Downtown Has To Happen Downtown

A blog about business and economics.
May 29 2012 8:14 AM

Downtown Has To Happen Downtown

Farragut Square in Washington, DC

Wikimedia Commons

A Wall Street Journal article on the continuing debate over whether DC would benefit from buildings taller than 130 feet concludes with a spokesman for the status quo explaining that there's no need to increase the square footage of office space in the central business district since "developers have the option of rebuilding aging buildings or building in nearby office districts outside city limits with less-restrictive height limits."

The renovations issue is a red herring as the issue here is the total supply of office space. Meanwhile, though it's true you could put the buildings someplace else instead this misses the basic reason that cities and central business districts exist in the first place. People benefit from clustering together with other workers who are toiling in related first. Downtown Washington, DC contains the Congress, the Supreme Court, a major federal appeals court, the White House, and a host of regulatory agencies. That's a critical cluster of activity that people in the "telling the world about what's happening in the American government" and in the "helping the world influence what happens in the American government" want to be close to. And the people in those sectors want to be close to each other. It's easier to meet for lunch or a drink after work to casually trade ideas, easier to attend a conference or a meeting, and more likely you'll encounter an acquaintance by chance if you're in the hub of activity. And this is one of the primary reasons why hubs of activity exist. If arbitrary locations were all equally good places to locate a firm, then you wouldn't see downtowns at all. But you do see them—everywhere—and when you make it impossible for more stuff to fit downtown you don't just displace activity elsewhere you reduce the total amount of activity.


There are also substantial efficiencies in terms of the provision of secondary services to offices and office workers. That's your restaurants and dry cleaners but also repairmen and office supplies and so forth. When you have a rich concentration of offices and office workers, you can have a deep supply of local secondary services. A large market with lots of specialization and high productivity.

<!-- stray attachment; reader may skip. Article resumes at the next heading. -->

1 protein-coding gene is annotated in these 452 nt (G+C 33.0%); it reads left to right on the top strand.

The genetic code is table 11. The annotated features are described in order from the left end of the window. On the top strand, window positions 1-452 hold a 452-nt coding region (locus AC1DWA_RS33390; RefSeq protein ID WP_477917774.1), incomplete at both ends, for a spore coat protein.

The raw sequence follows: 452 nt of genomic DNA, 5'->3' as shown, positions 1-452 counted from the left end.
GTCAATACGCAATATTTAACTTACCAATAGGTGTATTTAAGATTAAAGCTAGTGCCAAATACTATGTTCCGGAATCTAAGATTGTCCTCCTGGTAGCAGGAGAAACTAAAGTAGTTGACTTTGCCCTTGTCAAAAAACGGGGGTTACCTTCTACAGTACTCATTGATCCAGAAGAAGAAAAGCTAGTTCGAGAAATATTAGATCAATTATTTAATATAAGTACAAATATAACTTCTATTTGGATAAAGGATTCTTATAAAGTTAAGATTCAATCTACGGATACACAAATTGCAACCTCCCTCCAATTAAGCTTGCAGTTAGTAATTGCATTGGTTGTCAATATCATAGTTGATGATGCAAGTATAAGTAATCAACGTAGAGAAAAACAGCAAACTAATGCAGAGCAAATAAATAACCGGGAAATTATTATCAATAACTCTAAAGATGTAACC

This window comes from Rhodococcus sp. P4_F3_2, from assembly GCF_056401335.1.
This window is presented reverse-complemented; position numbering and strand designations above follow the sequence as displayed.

Meanwhile in practice terms, transportation networks just can't serve everyplace. MetroRail makes connections at Gallery Place, L'Enfant Plaza, and Metro Center. MARC goes to Union Station, VRE goes to L'Enfant Plaza. The highways from the suburbs go to downtown. Insofar as jobs are located downtown, people who live in all sorts of different places can switch jobs without ruining their commutes.

None of that is to say that it's necessarily inconceivable that the region should pay a heavy economic price for the aesthetic value of short buildings. Sometimes this is the kind of tradeoff you want to make. I don't think we should pave over the National Mall, for example. But in the case of DC's central business district, it seems to me that there's a consistent failure to acknowledge that the economic price is very real and very large—billions of dollars—perhaps because it's difficult to mount a persuasive case that the aesthetic values at stake here are actually all that wonderful.

Matthew Yglesias is the executive editor of Vox and author of The Rent Is Too Damn High.


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